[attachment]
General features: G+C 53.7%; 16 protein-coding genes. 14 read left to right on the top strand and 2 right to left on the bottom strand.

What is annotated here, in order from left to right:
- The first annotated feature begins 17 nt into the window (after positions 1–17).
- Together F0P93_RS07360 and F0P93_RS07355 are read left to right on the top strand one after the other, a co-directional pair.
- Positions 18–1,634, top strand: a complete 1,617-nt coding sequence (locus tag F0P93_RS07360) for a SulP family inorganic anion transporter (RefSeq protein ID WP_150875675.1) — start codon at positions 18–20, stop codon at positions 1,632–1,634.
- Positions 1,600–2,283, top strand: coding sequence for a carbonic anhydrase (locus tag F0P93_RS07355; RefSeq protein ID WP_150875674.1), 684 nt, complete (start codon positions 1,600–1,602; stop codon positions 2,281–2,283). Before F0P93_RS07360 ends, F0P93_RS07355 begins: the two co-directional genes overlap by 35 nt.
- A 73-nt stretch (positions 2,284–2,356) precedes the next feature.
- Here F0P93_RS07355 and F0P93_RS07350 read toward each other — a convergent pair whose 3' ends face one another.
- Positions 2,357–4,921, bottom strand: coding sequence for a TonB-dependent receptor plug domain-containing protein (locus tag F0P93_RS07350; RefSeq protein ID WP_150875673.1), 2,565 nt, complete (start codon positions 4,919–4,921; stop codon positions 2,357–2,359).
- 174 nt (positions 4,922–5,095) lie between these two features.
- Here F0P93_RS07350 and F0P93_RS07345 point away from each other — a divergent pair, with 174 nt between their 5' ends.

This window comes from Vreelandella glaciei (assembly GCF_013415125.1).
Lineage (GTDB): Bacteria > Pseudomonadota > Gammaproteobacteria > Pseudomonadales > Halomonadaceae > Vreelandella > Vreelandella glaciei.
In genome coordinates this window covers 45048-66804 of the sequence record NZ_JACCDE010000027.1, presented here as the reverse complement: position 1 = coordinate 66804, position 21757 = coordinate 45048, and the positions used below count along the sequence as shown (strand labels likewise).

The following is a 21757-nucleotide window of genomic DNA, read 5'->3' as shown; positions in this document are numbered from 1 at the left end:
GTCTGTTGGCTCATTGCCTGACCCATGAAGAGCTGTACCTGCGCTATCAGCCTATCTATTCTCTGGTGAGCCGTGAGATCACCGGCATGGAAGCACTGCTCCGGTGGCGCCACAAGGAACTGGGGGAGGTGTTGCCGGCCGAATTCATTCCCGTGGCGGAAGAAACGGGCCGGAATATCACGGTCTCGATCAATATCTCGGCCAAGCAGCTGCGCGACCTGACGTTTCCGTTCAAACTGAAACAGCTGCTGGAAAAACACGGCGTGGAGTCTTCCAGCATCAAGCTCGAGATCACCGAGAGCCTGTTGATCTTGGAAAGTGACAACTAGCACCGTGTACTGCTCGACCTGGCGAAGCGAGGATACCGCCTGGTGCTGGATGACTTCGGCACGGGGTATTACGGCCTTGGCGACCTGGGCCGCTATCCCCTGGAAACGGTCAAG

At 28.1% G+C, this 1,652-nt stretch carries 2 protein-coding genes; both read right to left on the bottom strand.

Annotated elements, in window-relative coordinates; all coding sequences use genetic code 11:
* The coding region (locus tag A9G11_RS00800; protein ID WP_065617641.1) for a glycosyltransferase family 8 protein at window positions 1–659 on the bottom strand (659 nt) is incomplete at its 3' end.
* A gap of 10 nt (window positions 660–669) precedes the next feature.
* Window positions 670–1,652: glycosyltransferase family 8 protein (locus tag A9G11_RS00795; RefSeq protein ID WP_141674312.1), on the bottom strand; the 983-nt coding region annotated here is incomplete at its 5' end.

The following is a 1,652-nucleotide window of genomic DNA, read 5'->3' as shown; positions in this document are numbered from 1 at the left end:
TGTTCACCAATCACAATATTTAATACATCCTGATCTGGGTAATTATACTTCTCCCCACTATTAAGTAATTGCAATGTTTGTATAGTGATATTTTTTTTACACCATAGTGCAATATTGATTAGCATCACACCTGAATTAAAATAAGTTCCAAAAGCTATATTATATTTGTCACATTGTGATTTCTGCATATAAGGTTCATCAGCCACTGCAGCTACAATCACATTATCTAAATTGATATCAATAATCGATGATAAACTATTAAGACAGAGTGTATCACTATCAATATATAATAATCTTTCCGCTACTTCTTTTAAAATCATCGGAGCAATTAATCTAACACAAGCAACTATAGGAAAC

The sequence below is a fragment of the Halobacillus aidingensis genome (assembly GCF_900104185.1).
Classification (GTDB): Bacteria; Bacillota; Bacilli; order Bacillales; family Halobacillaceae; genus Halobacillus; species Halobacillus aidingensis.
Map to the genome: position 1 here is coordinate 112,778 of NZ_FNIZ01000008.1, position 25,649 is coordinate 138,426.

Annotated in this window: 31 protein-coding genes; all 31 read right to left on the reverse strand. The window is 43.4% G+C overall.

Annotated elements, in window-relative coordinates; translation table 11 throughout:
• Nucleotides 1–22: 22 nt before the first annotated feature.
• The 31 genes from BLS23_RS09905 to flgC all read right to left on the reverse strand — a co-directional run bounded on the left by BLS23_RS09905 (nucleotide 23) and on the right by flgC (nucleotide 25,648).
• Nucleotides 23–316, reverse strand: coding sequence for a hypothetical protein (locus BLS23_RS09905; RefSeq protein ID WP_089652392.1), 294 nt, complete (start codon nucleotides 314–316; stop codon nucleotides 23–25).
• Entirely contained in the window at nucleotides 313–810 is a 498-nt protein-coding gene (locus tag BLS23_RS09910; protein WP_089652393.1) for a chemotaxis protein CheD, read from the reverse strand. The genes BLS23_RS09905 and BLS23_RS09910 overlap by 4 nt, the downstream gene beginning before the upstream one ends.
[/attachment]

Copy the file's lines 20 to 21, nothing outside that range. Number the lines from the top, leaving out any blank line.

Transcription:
* A gap of 10 nt (window positions 660–669) precedes the next feature.
* Window positions 670–1,652: glycosyltransferase family 8 protein (locus tag A9G11_RS00795; RefSeq protein ID WP_141674312.1), on the bottom strand; the 983-nt coding region annotated here is incomplete at its 5' end.